18. Way to rally the Okie in all of us! We will not be staying in the mud, or letting our neighbors stay in the mud! There is One that lifts us out of the miry clay, and whether you know it or not He spoke through you straight to the heart about what it means to be an Oklahoman.

  19. Oh, if only the rest of this country really could experience the Oklahoma way – the gratitude, the neighborly “how ya doing/”, the constant optimism and acceptance of lives chosen in that flat, windy, hot and stormy patch of land where farmers do things the old way, and ranchers still ride out on the prairies. And, of course, each small town has it’s coffee shop where the locals meet and gossip and share news as simple as a new calf being born. I lived there for 10 years in Shawnee and in Norman. i was a hippie, and I never knew a people so accepting and gracious and darn right friendly. I’ve lived all over the world, but the first thing I noticed in Oklahoma was – they are the friendliest, nicest people in the whole world. I miss those chicken-fried steaks, biscuits and gravy, the Ou football games, the slogging through the mud after 4 days of rain, and I miss the knock on my door when I was sick with the flu,; and who rushed in with a huge bowl of soup to nurse me? My Professor from the School of Social Work at OU. believ me, you ain’t missing a thing by not living in California, where I am now. it’s like going from a Robert Frost poem to a diatribe of cursing mongrels bleeding hate for the world. DON’T ever change, OKLAHOMA. You are our example.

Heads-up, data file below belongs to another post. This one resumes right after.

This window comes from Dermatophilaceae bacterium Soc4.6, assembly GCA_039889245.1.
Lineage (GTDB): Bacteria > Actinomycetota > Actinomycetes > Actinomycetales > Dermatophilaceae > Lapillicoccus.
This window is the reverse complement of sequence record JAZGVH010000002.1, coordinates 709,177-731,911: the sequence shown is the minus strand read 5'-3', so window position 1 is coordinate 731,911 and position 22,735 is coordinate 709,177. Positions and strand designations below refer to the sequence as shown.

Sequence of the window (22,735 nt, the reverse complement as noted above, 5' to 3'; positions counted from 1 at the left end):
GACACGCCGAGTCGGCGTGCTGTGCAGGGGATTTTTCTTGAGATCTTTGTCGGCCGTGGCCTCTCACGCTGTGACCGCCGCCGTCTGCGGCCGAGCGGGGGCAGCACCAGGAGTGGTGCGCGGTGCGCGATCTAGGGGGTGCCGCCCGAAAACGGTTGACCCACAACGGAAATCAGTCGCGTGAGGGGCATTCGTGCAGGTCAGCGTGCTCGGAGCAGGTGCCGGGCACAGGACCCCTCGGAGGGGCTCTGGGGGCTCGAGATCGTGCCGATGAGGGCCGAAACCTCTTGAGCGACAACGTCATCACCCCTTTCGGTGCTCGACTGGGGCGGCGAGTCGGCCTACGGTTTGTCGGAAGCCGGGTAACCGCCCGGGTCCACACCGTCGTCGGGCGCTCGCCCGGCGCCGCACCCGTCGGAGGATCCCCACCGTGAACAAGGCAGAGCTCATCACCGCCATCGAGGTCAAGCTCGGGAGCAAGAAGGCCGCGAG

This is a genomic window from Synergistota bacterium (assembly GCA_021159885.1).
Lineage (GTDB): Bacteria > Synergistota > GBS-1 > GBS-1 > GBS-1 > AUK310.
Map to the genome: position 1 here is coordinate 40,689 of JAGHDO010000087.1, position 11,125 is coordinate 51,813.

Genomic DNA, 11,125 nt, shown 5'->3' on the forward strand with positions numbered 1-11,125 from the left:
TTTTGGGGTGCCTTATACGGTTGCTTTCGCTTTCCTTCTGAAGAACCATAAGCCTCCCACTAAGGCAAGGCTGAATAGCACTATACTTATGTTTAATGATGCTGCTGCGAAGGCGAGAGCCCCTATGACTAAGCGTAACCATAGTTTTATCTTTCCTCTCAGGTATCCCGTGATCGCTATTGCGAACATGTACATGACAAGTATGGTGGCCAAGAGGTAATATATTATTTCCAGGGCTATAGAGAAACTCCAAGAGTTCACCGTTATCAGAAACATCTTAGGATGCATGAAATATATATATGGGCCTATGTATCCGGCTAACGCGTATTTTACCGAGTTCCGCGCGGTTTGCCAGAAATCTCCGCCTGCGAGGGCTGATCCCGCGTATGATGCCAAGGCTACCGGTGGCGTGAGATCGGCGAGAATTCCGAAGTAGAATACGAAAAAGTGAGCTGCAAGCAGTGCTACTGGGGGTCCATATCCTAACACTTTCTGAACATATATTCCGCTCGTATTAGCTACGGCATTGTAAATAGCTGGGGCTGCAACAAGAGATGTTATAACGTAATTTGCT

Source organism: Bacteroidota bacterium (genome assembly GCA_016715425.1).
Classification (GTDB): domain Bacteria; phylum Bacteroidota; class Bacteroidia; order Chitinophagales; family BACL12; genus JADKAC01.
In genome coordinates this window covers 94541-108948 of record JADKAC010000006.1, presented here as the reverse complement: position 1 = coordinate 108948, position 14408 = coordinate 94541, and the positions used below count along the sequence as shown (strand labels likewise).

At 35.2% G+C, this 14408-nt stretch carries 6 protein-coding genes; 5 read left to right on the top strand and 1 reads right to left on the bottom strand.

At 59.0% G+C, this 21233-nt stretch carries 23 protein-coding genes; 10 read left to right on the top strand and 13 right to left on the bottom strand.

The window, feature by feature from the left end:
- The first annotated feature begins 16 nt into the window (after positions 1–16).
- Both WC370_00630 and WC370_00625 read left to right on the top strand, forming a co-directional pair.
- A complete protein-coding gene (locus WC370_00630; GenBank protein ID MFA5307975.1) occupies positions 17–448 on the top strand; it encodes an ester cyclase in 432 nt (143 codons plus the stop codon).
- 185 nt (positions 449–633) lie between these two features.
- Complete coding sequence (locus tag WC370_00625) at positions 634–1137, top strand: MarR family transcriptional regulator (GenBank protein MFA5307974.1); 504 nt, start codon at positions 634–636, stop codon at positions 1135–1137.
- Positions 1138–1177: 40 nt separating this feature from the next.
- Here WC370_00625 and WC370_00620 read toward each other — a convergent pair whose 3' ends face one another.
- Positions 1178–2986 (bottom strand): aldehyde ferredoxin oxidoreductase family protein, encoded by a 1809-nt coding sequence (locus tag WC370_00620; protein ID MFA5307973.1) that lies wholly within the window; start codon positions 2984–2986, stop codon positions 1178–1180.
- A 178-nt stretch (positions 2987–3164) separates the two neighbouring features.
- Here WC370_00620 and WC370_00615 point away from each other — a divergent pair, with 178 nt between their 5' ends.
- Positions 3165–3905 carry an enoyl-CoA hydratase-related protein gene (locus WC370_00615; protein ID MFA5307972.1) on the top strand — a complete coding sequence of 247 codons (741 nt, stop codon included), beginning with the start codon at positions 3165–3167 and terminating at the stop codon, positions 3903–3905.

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  21. Being from Miami,Florida we have experinced some of the worst Hurricanes(Andrew “92”) We know what its like to see total destruction. You pray, you cry, you wonder how your going to rebuild,you walk around your house and try to figure out what to do next to try and clean up whats left. My heart goes out to all of you in Oklahoma who are suffering. I know from attending OU what you people are made of. You are the nicest, kind people that would give you the shirt off your back!!!My memories remind me of the special people that live there. I hope America steps up and comes to your aid and helps rebuild your community like they did ours. It will make you stronger. Hopefully they will help povide safe shelters in the future especially in the schools. Keep up that great spirit you all have!!!!Life will get better.
    God Bless!!!